Back when I was young there were far fewer power tools, and something about hand tools seemed to make men more intimate with boards, and with the various sorts of logs and lumber, and the differences between “green” wood and “seasoned” wood, and “clean grained” wood and “knotty” wood, and “live knots” versus “dead knots” versus wood that was “burled”. They could go on at great length about what many now only have a four-letter-word for, “wood”.

Not that I appreciated their knowledge. Men always seem able to bore the uninterested by going on ad infinitum about car-parts or computer-programs or whatever it is that they work with, and when young I was often uninterested. In fact I think I only became interested by watching, rather than listening. Something about the way an old-time-carpenter would examine several boards before choosing the one he wanted made me curious. What was he seeing? What was he looking for? Then the way the wood seemed to so easily peel away under his plane, when I had no such luck when using a plane, increased my curiosity.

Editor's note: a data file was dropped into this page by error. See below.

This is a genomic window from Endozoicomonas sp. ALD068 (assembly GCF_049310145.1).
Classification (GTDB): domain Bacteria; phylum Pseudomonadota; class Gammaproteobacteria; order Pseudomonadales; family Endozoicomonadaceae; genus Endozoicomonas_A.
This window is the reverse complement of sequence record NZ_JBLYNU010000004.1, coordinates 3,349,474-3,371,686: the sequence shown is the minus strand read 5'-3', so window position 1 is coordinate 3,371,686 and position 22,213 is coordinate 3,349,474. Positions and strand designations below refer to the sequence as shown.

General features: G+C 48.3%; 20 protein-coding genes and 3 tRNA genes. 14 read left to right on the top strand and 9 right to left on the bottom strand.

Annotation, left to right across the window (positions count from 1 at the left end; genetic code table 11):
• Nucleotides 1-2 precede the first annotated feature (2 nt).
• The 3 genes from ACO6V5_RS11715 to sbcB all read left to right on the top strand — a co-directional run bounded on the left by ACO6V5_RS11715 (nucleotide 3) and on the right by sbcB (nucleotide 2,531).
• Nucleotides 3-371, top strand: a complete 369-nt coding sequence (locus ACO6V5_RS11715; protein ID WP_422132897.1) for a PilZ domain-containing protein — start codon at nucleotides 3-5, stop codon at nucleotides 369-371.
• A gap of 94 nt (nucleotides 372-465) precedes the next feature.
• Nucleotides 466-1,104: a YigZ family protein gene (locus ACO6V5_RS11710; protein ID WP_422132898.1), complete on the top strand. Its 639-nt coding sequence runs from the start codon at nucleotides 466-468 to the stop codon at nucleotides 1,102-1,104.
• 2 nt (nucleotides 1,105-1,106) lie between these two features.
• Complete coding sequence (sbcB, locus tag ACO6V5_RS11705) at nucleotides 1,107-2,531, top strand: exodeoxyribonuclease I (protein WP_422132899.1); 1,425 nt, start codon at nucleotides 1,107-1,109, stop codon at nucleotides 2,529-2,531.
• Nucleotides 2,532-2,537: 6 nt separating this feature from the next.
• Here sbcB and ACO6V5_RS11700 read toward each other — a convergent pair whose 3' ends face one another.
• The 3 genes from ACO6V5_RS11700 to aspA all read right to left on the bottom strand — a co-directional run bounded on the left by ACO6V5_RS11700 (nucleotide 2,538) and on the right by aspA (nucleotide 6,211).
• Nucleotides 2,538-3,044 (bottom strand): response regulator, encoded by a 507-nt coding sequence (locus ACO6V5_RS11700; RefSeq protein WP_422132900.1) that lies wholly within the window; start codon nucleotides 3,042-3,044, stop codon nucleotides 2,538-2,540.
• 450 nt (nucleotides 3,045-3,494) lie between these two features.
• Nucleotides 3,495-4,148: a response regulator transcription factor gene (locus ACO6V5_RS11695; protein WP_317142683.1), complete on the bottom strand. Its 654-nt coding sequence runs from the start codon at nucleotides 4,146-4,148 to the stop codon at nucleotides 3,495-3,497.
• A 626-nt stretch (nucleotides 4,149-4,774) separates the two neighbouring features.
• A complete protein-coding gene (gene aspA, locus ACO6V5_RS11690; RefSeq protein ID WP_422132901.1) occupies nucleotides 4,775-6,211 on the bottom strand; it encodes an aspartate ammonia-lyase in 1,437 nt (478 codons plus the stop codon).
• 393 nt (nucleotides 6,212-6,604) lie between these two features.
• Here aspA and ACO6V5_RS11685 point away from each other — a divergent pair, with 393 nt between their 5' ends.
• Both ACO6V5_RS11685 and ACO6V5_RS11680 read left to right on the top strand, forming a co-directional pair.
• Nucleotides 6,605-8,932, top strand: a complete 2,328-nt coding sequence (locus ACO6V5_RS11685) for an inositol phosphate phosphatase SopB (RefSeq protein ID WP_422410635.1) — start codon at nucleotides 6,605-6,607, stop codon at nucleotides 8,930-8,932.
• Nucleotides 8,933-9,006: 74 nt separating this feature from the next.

Some old-timers looked too cross to question, but I initially was naïve and cheerful enough to pipe questions, and learned that, if I could withstand the initial grumpy torrent of abuse, wherein I heard my ignorance described in the most scornful and graphic terms, I sometimes learned those old-timers were quite glad to tell me what they knew about wood. In fact it could be difficult to get them to stop.

There were a couple of young men, Robert Bryant and Marshall Dodge, who, back in the 1960’s when I was young, blundered into making a good living simply by doing impressions of old New Englanders, playing the characters of “Bert and I.”  As I recall one told the stories in a down-east Maine accent, and the other made the sound effects. They cut a humor-album, and what surprised them initially was that their album was a slight one-hit-wonder and they got nice royalty checks. What surprised them later was that the checks didn’t stop. Their popularity didn’t fade. So they made a total of four humor-albums, but people thirsted for more. Despite the fact they were relatively young and were not earning their living by working with their hands, their ability to imitate the way old geezers talk likely made old geezers wonder, “Why do they get all the glory, and not us?”

In any case, when young I liked “Bert and I”, and to some degree also liked old geezers.  I wish I had listened more than I did, and had asked questions I didn’t, yet now that I myself am an old geezer I find my brains are the repository for an extraordinary amount of trivia I picked up along the way, and a lot has to do with firewood.